ADDIS ABABA/NEW YORK, 23 October – Every day, a thousand or so children have been protected from disability during a 26-year global effort to eradicate polio. The worldwide campaign has immunised millions of previously-unreached children across the globe, UNICEF said on the eve of World Polio Day.
Some 10 million people today would otherwise have been paralysed, while an additional 1.5 million lives have been saved through the routine administration of Vitamin A during polio vaccination drives.
The annual number of polio cases has fallen from 350,000 in 1988, to 416 in 2013, and 243 so far this year – an extraordinary drop of more than 99 percent. All but three countries where polio was firmly entrenched – Afghanistan, Nigeria and Pakistan – have eliminated the virus within their borders. And multiple outbreaks have been contained over the past 26 years.
“In 1988 polio was a leading cause of childhood disability,” said UNICEF Executive Director Anthony Lake. “In country after country since then, a generation of children has grown up without the spectre of polio.”
“The success of the eradication effort – reaching some of the most disadvantaged communities in some of the most dangerous circumstances – proves that it is possible to reach all children,” Lake added. “Our most ambitious and audacious goals for children can be met. And if they can be, they must be.”
In Ethiopia, despite significant progress made in polio eradication since the launch of the initiative in 1988, the wild poliovirus (WPV) continues to infect people, causing life-long paralysis and disability, which can only be prevented through vaccination. The Horn of Africa was struck with a polio outbreak in April 2013. To date, 223 cases of WPV1 have been confirmed in Somalia, Kenya and Ethiopia to date. The date of onset of the last case confirmed in Somalia was in August 2014, indicating ongoing circulation of WPV in the region. Up until 2013, Ethiopia was polio-free since 2008. However, since last year, Ethiopia has confirmed 10 cases of polio – a tragic setback for the country and for the families and children affected.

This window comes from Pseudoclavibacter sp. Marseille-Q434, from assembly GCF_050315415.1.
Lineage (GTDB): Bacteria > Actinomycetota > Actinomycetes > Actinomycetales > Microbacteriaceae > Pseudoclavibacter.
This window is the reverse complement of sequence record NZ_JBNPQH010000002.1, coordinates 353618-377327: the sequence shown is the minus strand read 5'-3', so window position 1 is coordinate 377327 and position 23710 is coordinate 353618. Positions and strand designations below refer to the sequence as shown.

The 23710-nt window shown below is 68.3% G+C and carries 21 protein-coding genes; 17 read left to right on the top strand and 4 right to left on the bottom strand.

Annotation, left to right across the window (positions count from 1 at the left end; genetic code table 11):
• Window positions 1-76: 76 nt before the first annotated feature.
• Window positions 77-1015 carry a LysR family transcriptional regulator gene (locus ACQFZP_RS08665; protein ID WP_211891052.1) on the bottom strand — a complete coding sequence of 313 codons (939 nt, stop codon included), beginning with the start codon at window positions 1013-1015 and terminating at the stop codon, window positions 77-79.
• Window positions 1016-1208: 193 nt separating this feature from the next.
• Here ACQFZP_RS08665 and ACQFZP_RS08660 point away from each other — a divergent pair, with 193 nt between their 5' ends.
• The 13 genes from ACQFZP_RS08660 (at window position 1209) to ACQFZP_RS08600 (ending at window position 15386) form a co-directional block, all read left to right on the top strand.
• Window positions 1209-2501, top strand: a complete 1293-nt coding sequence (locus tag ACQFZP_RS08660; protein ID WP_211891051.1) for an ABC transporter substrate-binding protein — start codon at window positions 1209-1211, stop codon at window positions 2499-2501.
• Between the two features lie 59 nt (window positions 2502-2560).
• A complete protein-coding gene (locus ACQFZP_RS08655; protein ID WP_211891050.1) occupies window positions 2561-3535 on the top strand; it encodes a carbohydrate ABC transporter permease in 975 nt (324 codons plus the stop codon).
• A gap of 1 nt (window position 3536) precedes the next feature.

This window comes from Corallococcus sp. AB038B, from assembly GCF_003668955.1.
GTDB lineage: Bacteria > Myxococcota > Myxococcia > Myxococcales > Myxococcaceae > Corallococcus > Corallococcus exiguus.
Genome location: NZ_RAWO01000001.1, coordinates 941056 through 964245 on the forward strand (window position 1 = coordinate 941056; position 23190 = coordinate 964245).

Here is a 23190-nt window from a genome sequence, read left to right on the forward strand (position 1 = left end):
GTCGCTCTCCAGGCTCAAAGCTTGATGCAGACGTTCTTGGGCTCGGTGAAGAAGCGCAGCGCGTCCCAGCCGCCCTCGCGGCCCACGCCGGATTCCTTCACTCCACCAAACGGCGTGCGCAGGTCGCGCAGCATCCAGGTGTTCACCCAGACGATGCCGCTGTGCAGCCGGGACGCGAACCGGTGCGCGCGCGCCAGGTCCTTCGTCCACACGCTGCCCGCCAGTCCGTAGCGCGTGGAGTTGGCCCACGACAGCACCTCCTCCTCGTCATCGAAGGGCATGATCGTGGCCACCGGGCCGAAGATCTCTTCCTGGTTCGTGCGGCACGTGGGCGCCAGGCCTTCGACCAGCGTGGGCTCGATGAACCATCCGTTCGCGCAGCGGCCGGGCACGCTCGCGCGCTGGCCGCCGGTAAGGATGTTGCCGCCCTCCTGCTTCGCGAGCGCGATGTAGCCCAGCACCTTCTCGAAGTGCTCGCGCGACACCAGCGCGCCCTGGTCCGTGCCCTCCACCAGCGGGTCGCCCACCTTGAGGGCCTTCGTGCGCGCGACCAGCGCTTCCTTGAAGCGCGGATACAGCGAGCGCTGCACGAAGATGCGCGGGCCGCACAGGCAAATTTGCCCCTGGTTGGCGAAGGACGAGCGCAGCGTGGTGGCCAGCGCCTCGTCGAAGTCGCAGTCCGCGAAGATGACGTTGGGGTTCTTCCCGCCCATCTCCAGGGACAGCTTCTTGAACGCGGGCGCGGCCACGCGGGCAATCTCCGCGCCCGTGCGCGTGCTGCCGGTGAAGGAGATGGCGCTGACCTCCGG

Rotary International, a lead in the global polio eradication initiative, has contributed more than US$1.3 billion to eradication efforts globally to date. A new campaign promises that every dollar donated to Rotary will be matched 2-to-1 by the Bill & Melinda Gates Foundation. Rotary has announced a US$44.7 million grant to fight polio in Africa, Asia and the Middle East on 21st October this year and Ethiopia will receive US$ 2 million for polio eradication efforts in the country.
”Rotary International’s commitment to polio eradication has been instrumental in the swift and robust outbreak response in Ethiopia,” said Patrizia DiGiovanni, Acting Representative, UNICEF Ethiopia. “As partners in the fight against polio, we remain resolved to ensure no child is left unimmunized. Every child deserves the basic human right to health and we thank Rotary for their unwavering commitment in this endeavour.”
Nigeria has had only 6 cases this year, down from 49 in 2013. Afghanistan has reduced transmission to very low levels, with most cases linked to Pakistan. With 206 cases already reported this year, Pakistan is now the world’s largest remaining reservoir of polio.
While polio remains endemic in only three countries, it continues to pose a risk to children everywhere, especially in countries which have not made routine immunization a priority, like South Sudan, the Central African Republic and Ukraine. Outbreaks in Syria, Iraq, Cameroon, Equatorial Guinea and Somalia can be traced to Pakistan and Nigeria.
UNICEF procures 1.7 billion doses of oral polio vaccine to reach 500 million children every year. And UNICEF’s social mobilisation work helps persuade families to accept the vaccine when it reaches them. Intensive efforts over the past decade have seen acceptance of the polio vaccine at their highest levels ever in countries where polio remains endemic.
“The world has never been closer to this once-in-a-generation opportunity of eradicating polio for good,” Lake said. “Every child deserves to live in a polio-free world.”